Angenor de Oliveira, known as Cartola (Portuguese for top hat), was a Brazilian singer, composer and poet considered to be one of the best figures in samba and Brazilian carnival development. He got his nickname because he used a bowler hat while working as a construction worker so the cement would not dirty his hair.
Cartola was born in Rio de Janeiro, in a borough called Catete, but spent his childhood in the neighborhood of Laranjeiras. Due to financial difficulties, the large family moved to Mangueira hill, where a small favela was beginning to appear. In Mangueira, Cartola soon befriended Carlos Cachaça and other sambistas, getting started in the world of "malandragem" and samba. In 1928, they founded the Arengueiros Carnival Street Band, which would later transform in the traditional samba school Estação Primeira de Mangueira, one of the most loved samba-schools in Brazil. Cartola is considered responsible for the choice of colors of the school, which are said to stem from the colors of Fluminense Football Club, which is located iat the Laranjeiras district in Rio de Janeiro.
Below, a rare photo of Cartola.
Cartola became popular in the 1930s, with many sambas recorded at that time. In the beginning of his carrier, Creusa Cartola, his daughter, adopted when she was five years old, was extremely important in launching him as composer, as she was a singer of extremely persuasive voice, singing his sambas in radio programs of this decade. As much that later, it makes participation special in the first LP of Cartola. Later, in the 1940s, Cartola disappeared from the scene. Little is known about that time in Cartola's life, when he departed from Mangueira after disagreements and became depressed with the death of his wife Deolinda; about that time, rumours about his death were speculated. Cartola was found, in a very popular tale, by journalist Sérgio Porto in 1956, working as a car-washer.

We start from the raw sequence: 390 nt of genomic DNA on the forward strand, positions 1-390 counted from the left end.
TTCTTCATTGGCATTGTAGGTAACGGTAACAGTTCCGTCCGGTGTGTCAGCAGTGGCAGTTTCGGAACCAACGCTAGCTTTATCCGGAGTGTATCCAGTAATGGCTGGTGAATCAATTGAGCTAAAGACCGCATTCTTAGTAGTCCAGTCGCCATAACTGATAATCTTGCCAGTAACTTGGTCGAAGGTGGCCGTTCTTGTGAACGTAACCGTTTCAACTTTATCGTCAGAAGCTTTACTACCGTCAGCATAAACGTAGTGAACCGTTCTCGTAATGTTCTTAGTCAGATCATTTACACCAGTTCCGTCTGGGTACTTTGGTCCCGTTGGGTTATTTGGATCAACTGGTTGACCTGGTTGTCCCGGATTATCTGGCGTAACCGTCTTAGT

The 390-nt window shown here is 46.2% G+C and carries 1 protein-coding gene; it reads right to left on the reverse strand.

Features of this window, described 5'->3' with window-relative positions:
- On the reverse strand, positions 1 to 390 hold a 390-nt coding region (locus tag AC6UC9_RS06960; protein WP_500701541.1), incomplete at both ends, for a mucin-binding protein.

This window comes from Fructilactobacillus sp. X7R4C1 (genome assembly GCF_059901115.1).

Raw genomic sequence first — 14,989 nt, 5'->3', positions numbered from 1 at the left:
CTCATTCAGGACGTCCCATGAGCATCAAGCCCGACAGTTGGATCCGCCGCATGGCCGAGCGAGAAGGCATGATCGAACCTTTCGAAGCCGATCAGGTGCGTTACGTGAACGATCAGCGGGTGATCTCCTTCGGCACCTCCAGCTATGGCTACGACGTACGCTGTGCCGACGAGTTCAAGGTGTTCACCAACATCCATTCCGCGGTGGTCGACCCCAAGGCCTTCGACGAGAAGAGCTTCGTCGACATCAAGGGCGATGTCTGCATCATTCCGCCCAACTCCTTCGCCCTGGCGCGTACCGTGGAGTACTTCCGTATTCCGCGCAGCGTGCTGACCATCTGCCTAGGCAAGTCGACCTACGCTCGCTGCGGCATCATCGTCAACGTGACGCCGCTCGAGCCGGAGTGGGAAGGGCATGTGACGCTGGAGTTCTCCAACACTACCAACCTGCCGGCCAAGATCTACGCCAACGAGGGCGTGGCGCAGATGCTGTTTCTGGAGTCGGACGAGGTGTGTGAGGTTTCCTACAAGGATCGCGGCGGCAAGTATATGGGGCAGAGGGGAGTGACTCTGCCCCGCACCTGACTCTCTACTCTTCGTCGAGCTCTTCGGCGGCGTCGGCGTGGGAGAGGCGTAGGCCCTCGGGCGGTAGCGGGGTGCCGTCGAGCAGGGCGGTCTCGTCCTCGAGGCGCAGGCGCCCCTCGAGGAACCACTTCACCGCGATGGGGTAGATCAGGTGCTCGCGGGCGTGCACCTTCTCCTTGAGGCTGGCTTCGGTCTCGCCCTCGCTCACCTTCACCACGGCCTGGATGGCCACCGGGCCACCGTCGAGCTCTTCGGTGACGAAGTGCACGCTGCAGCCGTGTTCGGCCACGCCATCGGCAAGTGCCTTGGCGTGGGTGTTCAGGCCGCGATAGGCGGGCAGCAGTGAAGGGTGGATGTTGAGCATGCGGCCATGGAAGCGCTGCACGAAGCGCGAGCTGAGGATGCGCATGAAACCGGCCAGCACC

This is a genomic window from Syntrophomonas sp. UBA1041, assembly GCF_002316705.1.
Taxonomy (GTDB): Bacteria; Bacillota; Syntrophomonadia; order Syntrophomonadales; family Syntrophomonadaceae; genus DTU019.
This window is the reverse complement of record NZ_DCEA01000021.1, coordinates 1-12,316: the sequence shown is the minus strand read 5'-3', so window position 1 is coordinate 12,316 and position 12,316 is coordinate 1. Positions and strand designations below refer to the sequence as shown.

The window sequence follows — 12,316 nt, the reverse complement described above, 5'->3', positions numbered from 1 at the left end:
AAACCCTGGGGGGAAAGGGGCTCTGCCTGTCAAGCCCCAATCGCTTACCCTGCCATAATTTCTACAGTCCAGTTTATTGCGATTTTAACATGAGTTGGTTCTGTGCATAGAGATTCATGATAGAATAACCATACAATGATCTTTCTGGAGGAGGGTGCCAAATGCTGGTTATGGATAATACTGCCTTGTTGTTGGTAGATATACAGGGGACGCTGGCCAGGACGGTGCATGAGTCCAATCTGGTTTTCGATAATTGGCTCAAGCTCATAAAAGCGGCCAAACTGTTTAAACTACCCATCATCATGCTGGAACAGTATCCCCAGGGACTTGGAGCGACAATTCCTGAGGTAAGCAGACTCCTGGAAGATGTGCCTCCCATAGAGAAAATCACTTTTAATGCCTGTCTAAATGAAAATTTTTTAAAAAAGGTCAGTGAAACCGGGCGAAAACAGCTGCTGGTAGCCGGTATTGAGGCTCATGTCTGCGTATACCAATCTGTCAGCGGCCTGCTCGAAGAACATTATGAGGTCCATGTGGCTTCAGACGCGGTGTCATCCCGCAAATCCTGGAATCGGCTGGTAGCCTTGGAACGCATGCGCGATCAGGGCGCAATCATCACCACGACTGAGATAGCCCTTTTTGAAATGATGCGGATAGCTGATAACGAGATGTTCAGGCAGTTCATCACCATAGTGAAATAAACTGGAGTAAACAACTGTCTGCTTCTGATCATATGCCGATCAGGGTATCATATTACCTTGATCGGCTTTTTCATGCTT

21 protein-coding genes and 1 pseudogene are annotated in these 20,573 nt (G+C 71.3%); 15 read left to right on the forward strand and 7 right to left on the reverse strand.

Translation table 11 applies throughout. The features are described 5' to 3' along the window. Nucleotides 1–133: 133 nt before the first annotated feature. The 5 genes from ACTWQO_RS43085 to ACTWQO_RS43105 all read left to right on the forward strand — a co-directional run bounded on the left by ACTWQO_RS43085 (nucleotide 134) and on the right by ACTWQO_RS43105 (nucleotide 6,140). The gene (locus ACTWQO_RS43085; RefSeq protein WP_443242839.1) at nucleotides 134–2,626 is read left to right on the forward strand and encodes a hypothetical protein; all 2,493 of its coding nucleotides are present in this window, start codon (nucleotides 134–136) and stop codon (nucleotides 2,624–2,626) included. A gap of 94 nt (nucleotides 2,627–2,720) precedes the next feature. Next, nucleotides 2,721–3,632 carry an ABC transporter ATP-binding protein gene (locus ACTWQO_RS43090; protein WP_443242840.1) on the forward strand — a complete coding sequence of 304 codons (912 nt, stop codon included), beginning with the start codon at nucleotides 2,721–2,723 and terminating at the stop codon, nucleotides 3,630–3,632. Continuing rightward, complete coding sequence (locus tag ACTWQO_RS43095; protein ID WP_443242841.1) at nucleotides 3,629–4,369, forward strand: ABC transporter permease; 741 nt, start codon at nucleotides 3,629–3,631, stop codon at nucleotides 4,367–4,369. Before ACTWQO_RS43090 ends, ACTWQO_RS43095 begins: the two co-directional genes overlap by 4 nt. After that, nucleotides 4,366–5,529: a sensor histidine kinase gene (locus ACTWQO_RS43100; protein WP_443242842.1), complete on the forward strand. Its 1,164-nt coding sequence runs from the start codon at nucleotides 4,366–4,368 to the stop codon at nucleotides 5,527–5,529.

Porto took charge of starting to promote Cartola's return, inviting him to radio shows and divulging his work with new partners. Later, in 1963, investing in his struggle to take the favelas' samba to the city streets, Cartola opened together with Eugênio Agostine and his wife Dona Zica the famous Zicartola bar/restaurant in downtown Rio de Janeiro, which became known as the most important samba establishment of that time, providing a link between the traditional sambistas and the incipient Bossa Nova movement. Cartola invited people such as Nélson Cavaquinho, Pixinguinha, Nara Leão, Paulinho da Viola, and Zé Ketti to sing the "low-value" music, as sambistas ironically referred to their work.
Below, the cover a famous Cartola album:
Cartola's real commercial success started in the late 1960s and early 1970s, when he became quite popular and a lot of samba classics were released, such as "O Sol Nascerá", "O Mundo é Um Moinho", "Corra e Olhe o Céu", "Quem me vê Sorrindo" and "Senhora Tentação", with support from singers Elizeth Cardoso, Clara Nunes, Paulinho da Viola and especially Beth Carvalho. He released his first record only at the age of 66, in 1974, and even living in financial difficulties, composed and sang until his death at age 72. Cartola composed, alone or with partners, more than 500 songs and is considered one of Brazil´s Samba real modern founders.
Above, Cartola´s caricature by Baptistão. Cartola is the most depicted artists in Brazil.
Below are the official Cartola released albums: